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How to build your own live streaming app with Mux Video

Mux Video provides simple but powerful APIs which make it easy for you to build beautiful video into your application. This guide will show you step-by-step how to build your own live streaming app using the Mux Video API. The new app we’ll build today will show users live streams whenever we’re broadcasting, and show an archive of past streams which users can view.

LinkWhy a live streaming app?

The rise of live video experiences on the web has been prolific - the barrier to entry is now sufficiently low that anyone with a phone or computer can create a high quality live streaming experience - no longer do we need complex playout suites and TV grade broadcast equipment to get our content in front of a global audience. Live video allows you to engage intimately with your audience, and allows you to build engaging interactive experiences like those seen in HQ Trivia, Twitch, or Crowdcast.

LinkComponents of our live streaming app

We’ll need to build a web application using our video streaming SDK to interact with the Mux Video APIs to ingest streams and to listen for callbacks from Mux about the state of assets in the platform. We’ll also build a simple front end to our application.

To prototype our application we’ll be using Glitch is a great tool for prototyping single page web applications. You can get started by building a new application at, but we’d recommend you start by remixing the application we’ve already built for you - just click the “remix” button in the top right corner.

Our web application will be a fairly simple Node.js app. We’ll be using the following technologies to build it:

  • Server framework - Express
  • Client side framework - Mithril.js
  • Event based client-server communication -

Because we’re building in Node.js, we’re able to use the Mux Node SDK, which makes interacting with the Mux Video APIs easy. All we need to do to get started is include the Mux SDK as a dependency. In Glitch, we can just edit our package.json file, and add the Mux SDK to our dependencies. If you’re building your own app, you can install SDK directly from NPM with npm install mux-node.

Server-side dependencies

The full list of dependencies you’ll need on the server side are as follows. You should add these to your package.json on Glitch and it will automatically install all the packages you need:

"dependencies": { "@mux/mux-node": "^2.0.0", "basic-auth": "^2.0.1", "express": "^4.16.3", "": "^2.2.0" }

Important concepts

Before we get too deep into building our application, let’s take a quick look at an overview of the terminology we’ll be using as we build our application.

LinkCreating a new live stream

The first thing that our application will need to be able to do is create a new live stream. We’ll want to do this on the server side of our application to protect our Mux credentials from being stolen.

When we create a new live stream, we’ll be provided with a Stream Key - we’ll need this when we’re pushing a stream into Mux Video. For now we’ll just log the stream key to the console on the server when our application starts up, so you can copy and paste it into your favorite streaming application.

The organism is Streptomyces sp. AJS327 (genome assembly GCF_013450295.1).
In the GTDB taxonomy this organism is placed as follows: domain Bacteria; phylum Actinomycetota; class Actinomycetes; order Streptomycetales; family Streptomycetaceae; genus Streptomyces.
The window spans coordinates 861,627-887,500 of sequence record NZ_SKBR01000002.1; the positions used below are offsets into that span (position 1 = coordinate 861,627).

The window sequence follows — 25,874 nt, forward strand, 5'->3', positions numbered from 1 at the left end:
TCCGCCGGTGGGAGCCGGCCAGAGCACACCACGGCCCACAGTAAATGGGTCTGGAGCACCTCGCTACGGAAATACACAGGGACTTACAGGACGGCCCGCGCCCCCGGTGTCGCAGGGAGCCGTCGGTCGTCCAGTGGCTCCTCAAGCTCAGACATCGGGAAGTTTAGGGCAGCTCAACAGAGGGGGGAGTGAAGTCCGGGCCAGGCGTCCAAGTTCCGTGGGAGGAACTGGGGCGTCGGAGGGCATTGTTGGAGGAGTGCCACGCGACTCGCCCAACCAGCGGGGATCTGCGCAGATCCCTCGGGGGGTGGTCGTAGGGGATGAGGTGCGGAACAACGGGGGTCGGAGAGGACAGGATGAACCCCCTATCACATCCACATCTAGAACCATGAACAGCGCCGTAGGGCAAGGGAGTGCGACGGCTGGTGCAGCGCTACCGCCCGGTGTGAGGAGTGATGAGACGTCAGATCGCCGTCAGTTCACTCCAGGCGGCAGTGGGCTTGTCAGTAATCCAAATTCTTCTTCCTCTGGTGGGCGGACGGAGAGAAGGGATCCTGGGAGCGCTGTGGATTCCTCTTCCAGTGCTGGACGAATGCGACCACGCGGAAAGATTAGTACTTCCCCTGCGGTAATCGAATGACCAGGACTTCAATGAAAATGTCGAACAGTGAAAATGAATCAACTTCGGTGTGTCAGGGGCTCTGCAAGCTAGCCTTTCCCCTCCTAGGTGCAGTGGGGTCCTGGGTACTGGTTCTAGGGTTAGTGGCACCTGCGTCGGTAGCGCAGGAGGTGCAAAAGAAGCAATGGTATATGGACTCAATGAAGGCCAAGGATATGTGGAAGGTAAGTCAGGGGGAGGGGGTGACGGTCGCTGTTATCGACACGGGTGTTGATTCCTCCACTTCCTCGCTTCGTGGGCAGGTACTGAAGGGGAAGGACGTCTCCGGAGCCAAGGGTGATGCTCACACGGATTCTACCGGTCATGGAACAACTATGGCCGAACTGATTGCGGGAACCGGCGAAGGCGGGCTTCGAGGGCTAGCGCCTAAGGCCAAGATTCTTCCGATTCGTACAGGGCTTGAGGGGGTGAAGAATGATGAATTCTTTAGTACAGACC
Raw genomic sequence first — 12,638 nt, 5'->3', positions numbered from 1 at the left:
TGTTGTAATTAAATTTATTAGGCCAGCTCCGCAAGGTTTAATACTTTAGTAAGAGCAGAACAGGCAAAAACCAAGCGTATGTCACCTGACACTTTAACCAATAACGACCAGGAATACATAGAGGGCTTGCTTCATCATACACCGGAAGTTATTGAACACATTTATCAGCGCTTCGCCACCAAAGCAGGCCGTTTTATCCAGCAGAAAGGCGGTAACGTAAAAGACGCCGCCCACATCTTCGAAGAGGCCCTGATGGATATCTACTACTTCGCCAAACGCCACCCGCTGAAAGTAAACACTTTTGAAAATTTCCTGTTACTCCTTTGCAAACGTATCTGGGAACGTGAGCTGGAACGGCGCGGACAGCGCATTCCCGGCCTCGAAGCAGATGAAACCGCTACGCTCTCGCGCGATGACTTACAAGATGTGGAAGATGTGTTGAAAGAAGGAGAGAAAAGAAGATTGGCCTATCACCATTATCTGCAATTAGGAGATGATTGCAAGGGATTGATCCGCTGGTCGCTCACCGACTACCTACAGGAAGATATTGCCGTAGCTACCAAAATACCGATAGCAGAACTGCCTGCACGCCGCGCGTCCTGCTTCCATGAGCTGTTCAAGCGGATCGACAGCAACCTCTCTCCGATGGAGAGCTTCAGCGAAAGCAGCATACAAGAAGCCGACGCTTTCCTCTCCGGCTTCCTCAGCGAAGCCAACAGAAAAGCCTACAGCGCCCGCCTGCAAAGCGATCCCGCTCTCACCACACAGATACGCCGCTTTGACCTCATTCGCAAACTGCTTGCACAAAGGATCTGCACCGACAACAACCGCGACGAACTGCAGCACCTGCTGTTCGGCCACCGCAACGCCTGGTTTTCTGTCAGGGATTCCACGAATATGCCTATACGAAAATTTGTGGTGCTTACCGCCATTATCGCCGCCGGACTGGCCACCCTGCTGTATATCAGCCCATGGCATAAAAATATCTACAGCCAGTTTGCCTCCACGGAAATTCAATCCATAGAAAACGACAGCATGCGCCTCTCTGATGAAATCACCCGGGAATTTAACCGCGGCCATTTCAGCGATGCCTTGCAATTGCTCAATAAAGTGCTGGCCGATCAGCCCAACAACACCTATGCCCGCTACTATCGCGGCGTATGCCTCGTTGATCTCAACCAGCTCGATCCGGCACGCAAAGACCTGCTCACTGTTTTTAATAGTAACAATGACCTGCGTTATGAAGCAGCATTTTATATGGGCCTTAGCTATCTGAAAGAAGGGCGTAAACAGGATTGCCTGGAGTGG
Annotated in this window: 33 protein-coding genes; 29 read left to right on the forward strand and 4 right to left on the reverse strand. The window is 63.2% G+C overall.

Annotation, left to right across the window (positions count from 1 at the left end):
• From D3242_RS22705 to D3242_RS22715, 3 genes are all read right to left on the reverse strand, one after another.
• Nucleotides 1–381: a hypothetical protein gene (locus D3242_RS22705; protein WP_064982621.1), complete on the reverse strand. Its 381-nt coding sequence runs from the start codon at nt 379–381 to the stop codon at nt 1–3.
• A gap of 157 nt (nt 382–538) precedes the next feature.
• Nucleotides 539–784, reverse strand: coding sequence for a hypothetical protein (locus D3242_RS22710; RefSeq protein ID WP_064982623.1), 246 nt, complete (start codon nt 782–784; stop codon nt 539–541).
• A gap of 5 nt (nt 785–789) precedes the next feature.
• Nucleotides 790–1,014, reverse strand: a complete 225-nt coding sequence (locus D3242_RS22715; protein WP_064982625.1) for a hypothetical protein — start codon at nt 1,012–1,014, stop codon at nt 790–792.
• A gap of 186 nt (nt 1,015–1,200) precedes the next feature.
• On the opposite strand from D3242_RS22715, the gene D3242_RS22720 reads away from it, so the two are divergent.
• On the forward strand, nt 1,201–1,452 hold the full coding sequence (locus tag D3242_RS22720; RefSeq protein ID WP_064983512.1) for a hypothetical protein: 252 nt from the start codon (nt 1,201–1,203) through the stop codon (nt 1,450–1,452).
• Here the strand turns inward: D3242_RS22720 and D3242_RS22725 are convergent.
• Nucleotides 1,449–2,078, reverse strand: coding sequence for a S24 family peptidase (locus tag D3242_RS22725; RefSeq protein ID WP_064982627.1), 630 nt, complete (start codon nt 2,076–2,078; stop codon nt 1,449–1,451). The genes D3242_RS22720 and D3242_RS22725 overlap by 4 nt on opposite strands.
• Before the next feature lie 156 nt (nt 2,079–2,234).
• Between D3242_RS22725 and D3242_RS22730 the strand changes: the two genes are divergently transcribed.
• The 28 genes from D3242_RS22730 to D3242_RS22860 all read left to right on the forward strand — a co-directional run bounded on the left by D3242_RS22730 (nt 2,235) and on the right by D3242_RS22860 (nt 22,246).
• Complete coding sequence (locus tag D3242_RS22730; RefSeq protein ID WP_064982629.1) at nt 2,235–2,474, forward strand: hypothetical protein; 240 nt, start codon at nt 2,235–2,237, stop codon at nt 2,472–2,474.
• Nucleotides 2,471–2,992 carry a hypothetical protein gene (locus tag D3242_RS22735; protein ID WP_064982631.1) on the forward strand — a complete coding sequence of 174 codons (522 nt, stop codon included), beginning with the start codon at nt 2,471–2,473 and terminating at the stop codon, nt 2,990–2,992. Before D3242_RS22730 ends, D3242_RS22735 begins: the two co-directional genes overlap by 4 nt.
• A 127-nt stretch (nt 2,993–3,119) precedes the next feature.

So let’s put together the initialization steps of our application. We’ll create a new file, server.js, do some basic application wiring, and create ourselves a new stream key.

Note: We’ve removed some of the boiler plate to save space and make this code more readable in a blog format - you can find the full code on Glitch here.

let STREAM; // Reads a state file looking for an existing Live Stream, if it can't find one, // creates a new one, saving the new live stream to our state file and global // STREAM variable. const initialize = async () => { try { const stateFile = await readFile(stateFilePath, 'utf8'); STREAM = JSON.parse(stateFile); console.log('Found an existing stream! Fetching updated data.'); STREAM = await Video.LiveStreams.get(; } catch (err) { console.log('No stream found, creating a new one.'); STREAM = await createLiveStream(); await writeFile(stateFilePath, JSON.stringify(STREAM)); } return STREAM; }; // Starts the HTTP listener for our application. // Note: glitch helpfully remaps HTTP 80 and 443 to process.env.PORT initialize().then((stream) => { const listener = http.listen(process.env.PORT || 4000, function () { console.log('Your app is listening on port ' + listener.address().port); console.log('HERE ARE YOUR STREAM DETAILS, KEEP THEM SECRET!'); console.log(`Stream Key: ${stream.stream_key}`); }); }); // Creates a new Live Stream so we can get a Stream Key const createLiveStream = async () => { if (!process.env.MUX_TOKEN_ID || !process.env.MUX_TOKEN_SECRET) { console.error("It looks like you haven't set up your Mux token in the .env file yet."); return; } // Create a new Live Stream! return await Video.LiveStreams.create({ playback_policy: 'public', reconnect_window: 10, new_asset_settings: { playback_policy: 'public' }, }); };

We’ll also want to store the stream object so that we can re-use it without having to create a new stream every time the application starts. As you can see, to do this we’ll just write a JSON file on local disk under the .data directory. If you’re using Glitch, that file will persist cleanly between runs of your application.

LinkDriving our application via webhooks

Our application will be driven by webhooks from Mux Video. Webhooks are a great way to drive applications without resorting to polling the other APIs. Right now we could realistically get away with just polling the API to check for active live streams, but this won’t scale well when we have hundreds or thousands of broadcasters all using our new app.

Because we’ll be listening for callbacks from Mux on the server side, we’ll need a way to communicate that data back to our front-end application too. To do this without polling, we’ll be using web sockets so when we receive a callback about a change in state of a video stream from Mux, we can ask our client application to re-draw itself.

To receive callbacks, we’ll need to configure the endpoint of our application in the Mux Dashboard. First we need to log into our account, and then hover over the Settings gear on the bottom right, and click “Webhooks.” Next we’ll need to create a new webhook for the appropriate environment setting the “URL to notify” as the endpoint of where the application will be running. We’re also going to be using HTTP basic authentication to validate that our callbacks are from Mux.